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What Is the Location of the Popliteal Pulse?

Medically Reviewed by Dan Brennan, MD on May 18, 2021

Your popliteal pulse is one of several places on your body where you can easily check your heart rate. The location of the popliteal pulse is the soft spots behind your knees. 

Your popliteal pulse can help you monitor your health in several ways. Doctors might use it to help them diagnose and treat health problems and injuries.

Impact of Popliteal Pulse on Your Health

Your popliteal pulse is caused by your heartbeat. Your heart pumps blood through your body and your arteries pulse as your blood flows through them. The popliteal pulse is named after your popliteal artery. This is an important blood vessel that carries blood down through your leg to your feet.

Most arteries are hard to find because they’re deep inside your body. But your popliteal artery is easy to find and feel when you know where to look. It has to run through your knee without getting pinched. 

So the location of your popliteal pulse is behind your knee. This keeps the artery out of the way of the bones and tendons in the soft tissue.

How to Find Your Popliteal Pulse

It’s easy to check your popliteal pulse yourself. Simply do the following:

  • Sit or lie down on your bed, couch, or floor.
  • ‌Bend your leg a little, but not enough that your foot is flat on the floor.
  • ‌Wrap your hand around your knee so your fingers are against the soft spot in the back of your knee.
  • ‌Slowly press your fingers into this soft spot until you can feel your pulse. It should feel like a steady pulse once or twice per second. This is your popliteal pulse.

‌How hard you need to press to find your pulse depends on many things. You may have to press harder to find it if you have health conditions that make your pulse weak or if you have a lot of muscle or fat tissue in your legs. You can also check your pulse in your neck or wrist to know what rhythm you’re looking for.

Why Doctors Might Check Your Popliteal Pulse

Your doctor will usually check your pulse with your wrist (your radial pulse) or your neck (your carotid pulse). These are easier to find and less likely to be blocked by your clothing. Sometimes your doctor will need to check the pulse in your leg to see how well your blood is flowing there.

Your doctor might check your popliteal pulse when checking for the following conditions.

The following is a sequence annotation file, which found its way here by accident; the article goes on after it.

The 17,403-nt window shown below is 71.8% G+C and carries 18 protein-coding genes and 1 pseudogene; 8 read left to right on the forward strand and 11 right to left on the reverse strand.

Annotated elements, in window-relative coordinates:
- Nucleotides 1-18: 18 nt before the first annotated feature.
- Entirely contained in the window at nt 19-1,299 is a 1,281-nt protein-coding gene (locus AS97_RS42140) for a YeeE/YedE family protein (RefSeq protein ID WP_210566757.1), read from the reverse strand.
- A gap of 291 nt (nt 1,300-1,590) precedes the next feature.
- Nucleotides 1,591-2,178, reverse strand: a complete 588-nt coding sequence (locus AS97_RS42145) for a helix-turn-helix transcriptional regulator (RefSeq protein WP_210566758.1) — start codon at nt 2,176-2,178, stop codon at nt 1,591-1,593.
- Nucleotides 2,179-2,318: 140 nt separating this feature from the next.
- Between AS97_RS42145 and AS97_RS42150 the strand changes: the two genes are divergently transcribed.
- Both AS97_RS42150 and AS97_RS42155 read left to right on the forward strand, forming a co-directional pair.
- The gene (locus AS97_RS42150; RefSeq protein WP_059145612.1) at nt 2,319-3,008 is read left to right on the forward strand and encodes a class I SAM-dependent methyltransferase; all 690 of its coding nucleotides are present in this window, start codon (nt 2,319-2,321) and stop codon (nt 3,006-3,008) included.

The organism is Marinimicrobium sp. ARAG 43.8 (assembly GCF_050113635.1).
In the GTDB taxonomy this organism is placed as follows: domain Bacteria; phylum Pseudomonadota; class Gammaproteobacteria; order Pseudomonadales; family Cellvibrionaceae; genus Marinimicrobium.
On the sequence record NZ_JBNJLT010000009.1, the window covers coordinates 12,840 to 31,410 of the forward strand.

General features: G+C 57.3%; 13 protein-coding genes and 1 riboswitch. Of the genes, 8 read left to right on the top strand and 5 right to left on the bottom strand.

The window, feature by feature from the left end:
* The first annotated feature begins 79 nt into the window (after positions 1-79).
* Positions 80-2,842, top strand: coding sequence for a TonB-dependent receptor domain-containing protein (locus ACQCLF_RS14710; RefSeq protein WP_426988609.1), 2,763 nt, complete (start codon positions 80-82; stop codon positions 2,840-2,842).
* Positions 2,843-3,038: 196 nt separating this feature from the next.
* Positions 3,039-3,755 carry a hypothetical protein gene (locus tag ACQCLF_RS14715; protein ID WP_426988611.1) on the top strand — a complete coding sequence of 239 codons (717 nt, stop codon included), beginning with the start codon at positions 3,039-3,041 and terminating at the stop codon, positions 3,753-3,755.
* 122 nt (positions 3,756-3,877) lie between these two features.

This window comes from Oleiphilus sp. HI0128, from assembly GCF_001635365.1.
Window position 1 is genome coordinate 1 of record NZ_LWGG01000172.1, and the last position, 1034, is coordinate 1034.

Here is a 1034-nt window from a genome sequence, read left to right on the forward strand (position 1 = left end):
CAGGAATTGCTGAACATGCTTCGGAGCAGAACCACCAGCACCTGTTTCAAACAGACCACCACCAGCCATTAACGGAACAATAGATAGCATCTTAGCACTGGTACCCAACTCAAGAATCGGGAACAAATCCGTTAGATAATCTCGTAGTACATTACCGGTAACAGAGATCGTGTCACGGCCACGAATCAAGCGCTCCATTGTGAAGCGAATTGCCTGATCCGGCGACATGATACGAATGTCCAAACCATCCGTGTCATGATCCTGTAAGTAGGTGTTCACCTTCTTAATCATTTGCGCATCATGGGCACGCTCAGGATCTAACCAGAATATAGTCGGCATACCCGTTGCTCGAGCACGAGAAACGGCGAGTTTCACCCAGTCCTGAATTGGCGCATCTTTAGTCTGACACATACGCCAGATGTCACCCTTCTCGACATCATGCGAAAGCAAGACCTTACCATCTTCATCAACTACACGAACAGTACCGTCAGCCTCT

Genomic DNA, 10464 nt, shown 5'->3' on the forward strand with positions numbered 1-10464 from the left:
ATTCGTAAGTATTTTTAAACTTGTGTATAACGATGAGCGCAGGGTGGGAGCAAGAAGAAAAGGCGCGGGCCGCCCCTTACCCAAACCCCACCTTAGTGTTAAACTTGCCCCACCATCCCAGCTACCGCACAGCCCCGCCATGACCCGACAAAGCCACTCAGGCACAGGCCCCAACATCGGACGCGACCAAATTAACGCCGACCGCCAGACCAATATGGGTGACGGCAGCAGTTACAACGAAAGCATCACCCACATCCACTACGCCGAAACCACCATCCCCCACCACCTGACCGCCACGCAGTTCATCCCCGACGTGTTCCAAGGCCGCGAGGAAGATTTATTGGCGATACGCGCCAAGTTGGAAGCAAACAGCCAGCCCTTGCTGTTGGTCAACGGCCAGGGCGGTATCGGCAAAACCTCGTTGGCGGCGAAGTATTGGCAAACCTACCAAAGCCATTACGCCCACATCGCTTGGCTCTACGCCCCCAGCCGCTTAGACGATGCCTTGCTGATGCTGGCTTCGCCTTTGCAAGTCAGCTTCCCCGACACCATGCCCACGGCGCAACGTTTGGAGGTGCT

Knee or leg injuries. You might have injured your popliteal artery if you’ve had an injury like a dislocated knee. Checking the pulse there can help your doctor learn whether you’ve suffered a popliteal artery rupture. This rupture can be very dangerous if it’s not treated quickly.

Popliteal artery entrapment syndrome (PAES). Some people, especially young female athletes, can accidentally trap their popliteal artery. Young people whose legs are growing can develop calf muscles so large that they compress the popliteal artery and restrict blood flow. It may require surgery to fix.

Peripheral artery disease (PAD). Several conditions can hurt your arteries or cause them to narrow. They might keep your arteries from delivering enough blood to your legs. A weak popliteal pulse might be an early sign of these conditions.

Popliteal artery aneurysm. Your popliteal artery can develop weak spots like any other vein or artery in your body. A popliteal artery aneurysm will feel like a lump that pulses with your heartbeat. These aneurysms require medical treatment to prevent a ruptured artery.

When to Get Medical Help

Your popliteal pulse can be hard to find depending on things like your weight, how much water you drink, and how you’re sitting or standing. It’s not usually an emergency if you can’t find your popliteal pulse.

But a missing popliteal pulse is sometimes a sign of a bigger problem. Talk to your doctor as soon as possible if you can’t find your pulse and you notice these other symptoms:

  • ‌Tingling or burning feeling in your legs
  • ‌Numbness in your feet and legs
  • ‌Cramping in one or both legs when you walk
  • ‌A difference in temperature between your legs where one leg feels much colder to the touch than the other
  • ‌Unusual sensitivity to touch in either leg

‌These might be signs of a problem like a serious injury, a clot, or something else that’s keeping blood from getting to your leg. Talk to your doctor as soon as possible to avoid potential damage to your legs.

WebMD Medical Reference

Sources

SOURCES:

‌Cleveland Clinic: “Popliteal Artery Entrapment Syndrome (PAES).”

‌MAYO CLINIC: “Peripheral artery disease (PAD),” “Popliteal artery aneurysm.”

‌StatPearls: “Anatomy, Bony Pelvis and Lower Limb, Popliteal Artery,” “Anatomy, Bony Pelvis and Lower Limb, Popliteal Region,” “Peripheral Pulse.”

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